Woolwich, the neighborhood in London where Drummer Lee Rigby, a British soldier, was brutally murdered in broad daylight by suspected Islamic extremists, is quite familiar with crime and violence.
Indeed, Woolwich, which is part of the Royal Borough of Greenwich in southeast London, just below the River Thames, is one of the poorest and most deprived parts of the United Kingdom. A report from Bournemouth University described Woolwich as “London’s forgotten town” that has been hit very hard by the recession and only recently seemed to be poised for an economic rebound.
“With an ethnic population of 41 percent and over 100 different languages spoken, the area has traditionally been seen by some as the ‘slum’ of South-East London,” the Bournemouth report stated. “In its heyday Woolwich was known better known as the home of Arsenal Football Club, the first McDonalds in the UK and the base for the British Army’s artillery. At present, it is safe to say the town would not be found in any London travel guide.”
Woolwich’s decline may be traced to the gradual closure of the Royal Arsenal (sometimes called the Woolwich Warren), which carried out armament manufacturing and explosives research for the British military, in the second half of the last century. At its peak, the Arsenal – which shut down entirely in 1994 -- employed some 80,000 people.
The closing of the first Siemens factory in the UK in the 1970s added to the economic carnage in Woolwich by throwing 9,000 local people out of work.
During the 1980s, Woolwich’s London SE18 was given the dubious title as the “poorest post-code” in Britain.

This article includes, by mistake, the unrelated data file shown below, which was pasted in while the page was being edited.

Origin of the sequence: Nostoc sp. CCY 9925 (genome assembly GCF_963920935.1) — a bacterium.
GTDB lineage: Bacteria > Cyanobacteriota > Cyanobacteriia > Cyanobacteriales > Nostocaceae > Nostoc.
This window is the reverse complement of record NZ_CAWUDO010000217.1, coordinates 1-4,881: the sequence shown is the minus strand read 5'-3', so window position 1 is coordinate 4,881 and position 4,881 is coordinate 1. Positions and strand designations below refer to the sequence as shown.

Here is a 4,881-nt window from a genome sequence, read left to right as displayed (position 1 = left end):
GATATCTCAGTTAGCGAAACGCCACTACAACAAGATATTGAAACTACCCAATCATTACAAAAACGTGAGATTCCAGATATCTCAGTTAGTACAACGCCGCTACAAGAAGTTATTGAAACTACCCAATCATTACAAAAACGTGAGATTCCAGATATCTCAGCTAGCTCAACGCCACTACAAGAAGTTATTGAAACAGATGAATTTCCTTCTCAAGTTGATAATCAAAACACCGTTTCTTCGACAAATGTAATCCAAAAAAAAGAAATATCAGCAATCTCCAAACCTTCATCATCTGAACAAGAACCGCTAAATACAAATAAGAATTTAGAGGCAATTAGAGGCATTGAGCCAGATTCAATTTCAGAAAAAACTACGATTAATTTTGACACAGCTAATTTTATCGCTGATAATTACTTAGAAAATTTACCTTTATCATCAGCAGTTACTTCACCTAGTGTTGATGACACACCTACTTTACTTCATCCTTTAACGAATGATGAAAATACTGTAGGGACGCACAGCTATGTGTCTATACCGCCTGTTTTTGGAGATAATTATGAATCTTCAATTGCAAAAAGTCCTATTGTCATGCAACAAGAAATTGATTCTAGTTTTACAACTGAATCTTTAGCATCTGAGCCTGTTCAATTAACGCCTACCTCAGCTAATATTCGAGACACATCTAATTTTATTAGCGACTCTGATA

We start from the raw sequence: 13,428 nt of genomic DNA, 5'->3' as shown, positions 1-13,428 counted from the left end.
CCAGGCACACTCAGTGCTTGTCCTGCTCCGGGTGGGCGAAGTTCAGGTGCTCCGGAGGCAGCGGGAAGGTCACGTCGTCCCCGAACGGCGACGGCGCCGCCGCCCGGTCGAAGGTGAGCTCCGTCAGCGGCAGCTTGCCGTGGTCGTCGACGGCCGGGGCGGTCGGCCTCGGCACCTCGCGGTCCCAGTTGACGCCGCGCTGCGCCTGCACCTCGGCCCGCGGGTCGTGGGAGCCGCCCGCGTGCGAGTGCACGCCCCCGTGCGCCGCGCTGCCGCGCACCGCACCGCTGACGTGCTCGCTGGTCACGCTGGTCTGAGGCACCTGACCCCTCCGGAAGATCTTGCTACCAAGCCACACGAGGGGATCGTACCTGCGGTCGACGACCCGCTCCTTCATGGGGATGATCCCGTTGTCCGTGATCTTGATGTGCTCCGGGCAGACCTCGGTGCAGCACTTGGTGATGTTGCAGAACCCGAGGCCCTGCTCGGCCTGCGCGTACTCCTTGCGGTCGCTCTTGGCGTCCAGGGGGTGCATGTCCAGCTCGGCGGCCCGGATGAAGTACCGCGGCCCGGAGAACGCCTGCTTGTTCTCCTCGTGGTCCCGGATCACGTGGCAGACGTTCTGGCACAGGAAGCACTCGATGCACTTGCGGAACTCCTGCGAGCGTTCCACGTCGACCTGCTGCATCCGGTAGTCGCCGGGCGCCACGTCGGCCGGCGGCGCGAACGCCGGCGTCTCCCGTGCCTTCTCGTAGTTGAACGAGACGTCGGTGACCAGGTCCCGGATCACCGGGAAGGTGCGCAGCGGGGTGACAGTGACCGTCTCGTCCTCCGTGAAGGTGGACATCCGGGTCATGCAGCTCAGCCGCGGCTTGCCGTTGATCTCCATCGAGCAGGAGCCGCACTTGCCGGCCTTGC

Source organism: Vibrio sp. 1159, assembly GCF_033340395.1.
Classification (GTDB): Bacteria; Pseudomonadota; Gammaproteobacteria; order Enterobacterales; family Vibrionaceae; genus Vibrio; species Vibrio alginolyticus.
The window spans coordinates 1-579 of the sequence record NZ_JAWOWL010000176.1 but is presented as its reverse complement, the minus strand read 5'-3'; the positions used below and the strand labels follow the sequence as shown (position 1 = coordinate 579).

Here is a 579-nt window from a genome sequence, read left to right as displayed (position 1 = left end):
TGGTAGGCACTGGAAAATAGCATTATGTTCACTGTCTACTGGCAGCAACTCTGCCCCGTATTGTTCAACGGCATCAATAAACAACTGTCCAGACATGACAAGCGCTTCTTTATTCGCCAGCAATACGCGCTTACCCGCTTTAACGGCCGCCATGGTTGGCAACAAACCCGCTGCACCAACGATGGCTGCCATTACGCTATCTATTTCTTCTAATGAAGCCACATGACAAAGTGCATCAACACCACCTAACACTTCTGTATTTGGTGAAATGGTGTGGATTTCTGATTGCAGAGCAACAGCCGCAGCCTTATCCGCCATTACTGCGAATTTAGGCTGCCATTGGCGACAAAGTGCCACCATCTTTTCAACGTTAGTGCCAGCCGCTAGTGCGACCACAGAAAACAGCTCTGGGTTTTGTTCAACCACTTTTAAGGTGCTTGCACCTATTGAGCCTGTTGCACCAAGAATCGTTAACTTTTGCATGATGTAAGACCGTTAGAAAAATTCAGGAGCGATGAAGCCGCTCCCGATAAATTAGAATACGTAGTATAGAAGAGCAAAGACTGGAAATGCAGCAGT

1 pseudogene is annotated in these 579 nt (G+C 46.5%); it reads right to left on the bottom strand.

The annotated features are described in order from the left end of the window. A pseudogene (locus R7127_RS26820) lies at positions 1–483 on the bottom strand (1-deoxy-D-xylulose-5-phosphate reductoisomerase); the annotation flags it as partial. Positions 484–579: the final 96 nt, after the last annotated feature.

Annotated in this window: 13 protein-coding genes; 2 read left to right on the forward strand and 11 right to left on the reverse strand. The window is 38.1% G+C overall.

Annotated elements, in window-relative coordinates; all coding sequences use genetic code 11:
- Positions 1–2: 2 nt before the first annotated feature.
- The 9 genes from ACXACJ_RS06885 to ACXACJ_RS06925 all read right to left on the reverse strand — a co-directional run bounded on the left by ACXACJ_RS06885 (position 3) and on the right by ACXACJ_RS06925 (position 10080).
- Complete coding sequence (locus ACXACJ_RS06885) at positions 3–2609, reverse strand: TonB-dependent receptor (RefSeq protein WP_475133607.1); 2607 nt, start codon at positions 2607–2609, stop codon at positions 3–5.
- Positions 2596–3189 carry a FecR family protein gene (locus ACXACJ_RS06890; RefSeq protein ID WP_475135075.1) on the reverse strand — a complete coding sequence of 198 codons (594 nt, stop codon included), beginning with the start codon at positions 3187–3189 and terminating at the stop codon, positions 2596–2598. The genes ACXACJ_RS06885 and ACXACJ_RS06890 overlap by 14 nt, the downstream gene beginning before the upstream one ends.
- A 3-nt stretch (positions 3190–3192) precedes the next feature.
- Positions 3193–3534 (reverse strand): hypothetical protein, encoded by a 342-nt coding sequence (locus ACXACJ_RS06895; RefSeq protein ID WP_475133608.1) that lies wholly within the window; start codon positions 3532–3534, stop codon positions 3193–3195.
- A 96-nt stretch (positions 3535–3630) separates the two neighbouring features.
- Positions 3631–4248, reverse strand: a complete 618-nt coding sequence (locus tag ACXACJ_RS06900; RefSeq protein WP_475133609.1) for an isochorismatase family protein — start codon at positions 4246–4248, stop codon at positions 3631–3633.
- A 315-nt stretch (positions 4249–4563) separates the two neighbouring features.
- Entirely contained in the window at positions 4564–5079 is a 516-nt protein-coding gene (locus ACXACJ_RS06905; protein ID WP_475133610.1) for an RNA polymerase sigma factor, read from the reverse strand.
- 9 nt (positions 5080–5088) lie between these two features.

“The town has been characterized by a history of violent crime for decades,” the Bournemouth report noted. “This current crime rate stands at 16.06 per 1,000 residents. Woolwich retains its reputation as a rough spot. Three racist murders in the 1990s including the murder of local resident Stephen Lawrence [in nearby Eltham], still cast a shadow over the area.”
Hidden-London.com commented that Woolwich as a very high proportion of council (public housing) tenants, while rates of owner-occupation is low, but rising. In addition, the town is plagued by an “exceptionally large number” of single-parent households.
Woolwich has an unusually large number of black people from Africa (like Michael Adebolajo, the alleged murderer of Rigby). Nearly one-fourth of the town’s residents are black Africans.
British media have largely ignored Woolwich, unless something unfortunate occurs there.
During the riots that spread across England in the summer of 2011, Woolwich’s town center was damaged by looters and rioters. The landmark Great Harry Wetherspoons’ Pub was completely destroyed during the disturbance.
Mohammed Ahsan, a senior British Muslim community leader, worked as a counselor in Woolwich 20 years ago.
“There was a lot of tension, but it wasn’t so much [between] Muslim and the other community; there was poverty full stop,” he told the East Anglia Daily Times.
“It was a very deprived area there were no jobs and there was huge poverty. So, you could see that there was quite a disparity between people. It was horrible in that perspective.”